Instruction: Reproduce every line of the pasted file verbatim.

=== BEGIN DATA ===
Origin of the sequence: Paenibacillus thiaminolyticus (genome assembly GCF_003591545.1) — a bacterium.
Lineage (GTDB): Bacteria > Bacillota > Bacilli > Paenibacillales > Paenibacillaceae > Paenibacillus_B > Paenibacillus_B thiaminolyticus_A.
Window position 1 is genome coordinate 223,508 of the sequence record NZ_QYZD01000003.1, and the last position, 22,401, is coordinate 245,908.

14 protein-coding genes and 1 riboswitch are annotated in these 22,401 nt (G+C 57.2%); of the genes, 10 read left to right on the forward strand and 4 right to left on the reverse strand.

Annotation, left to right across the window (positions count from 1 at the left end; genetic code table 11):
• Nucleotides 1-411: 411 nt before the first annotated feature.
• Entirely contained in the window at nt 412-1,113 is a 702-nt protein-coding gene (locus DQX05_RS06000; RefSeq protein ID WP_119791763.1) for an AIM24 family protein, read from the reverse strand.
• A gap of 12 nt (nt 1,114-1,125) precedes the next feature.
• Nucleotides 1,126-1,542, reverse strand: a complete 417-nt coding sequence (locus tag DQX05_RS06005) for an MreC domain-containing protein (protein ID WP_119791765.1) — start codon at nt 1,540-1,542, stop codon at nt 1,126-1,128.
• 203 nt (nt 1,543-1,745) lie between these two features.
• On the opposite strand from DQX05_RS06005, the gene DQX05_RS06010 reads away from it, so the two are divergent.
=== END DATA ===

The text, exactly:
Origin of the sequence: Paenibacillus thiaminolyticus (genome assembly GCF_003591545.1) — a bacterium.
Lineage (GTDB): Bacteria > Bacillota > Bacilli > Paenibacillales > Paenibacillaceae > Paenibacillus_B > Paenibacillus_B thiaminolyticus_A.
Window position 1 is genome coordinate 223,508 of the sequence record NZ_QYZD01000003.1, and the last position, 22,401, is coordinate 245,908.

14 protein-coding genes and 1 riboswitch are annotated in these 22,401 nt (G+C 57.2%); of the genes, 10 read left to right on the forward strand and 4 right to left on the reverse strand.

Annotation, left to right across the window (positions count from 1 at the left end; genetic code table 11):
• Nucleotides 1-411: 411 nt before the first annotated feature.
• Entirely contained in the window at nt 412-1,113 is a 702-nt protein-coding gene (locus DQX05_RS06000; RefSeq protein ID WP_119791763.1) for an AIM24 family protein, read from the reverse strand.
• A gap of 12 nt (nt 1,114-1,125) precedes the next feature.
• Nucleotides 1,126-1,542, reverse strand: a complete 417-nt coding sequence (locus tag DQX05_RS06005) for an MreC domain-containing protein (protein ID WP_119791765.1) — start codon at nt 1,540-1,542, stop codon at nt 1,126-1,128.
• 203 nt (nt 1,543-1,745) lie between these two features.
• On the opposite strand from DQX05_RS06005, the gene DQX05_RS06010 reads away from it, so the two are divergent.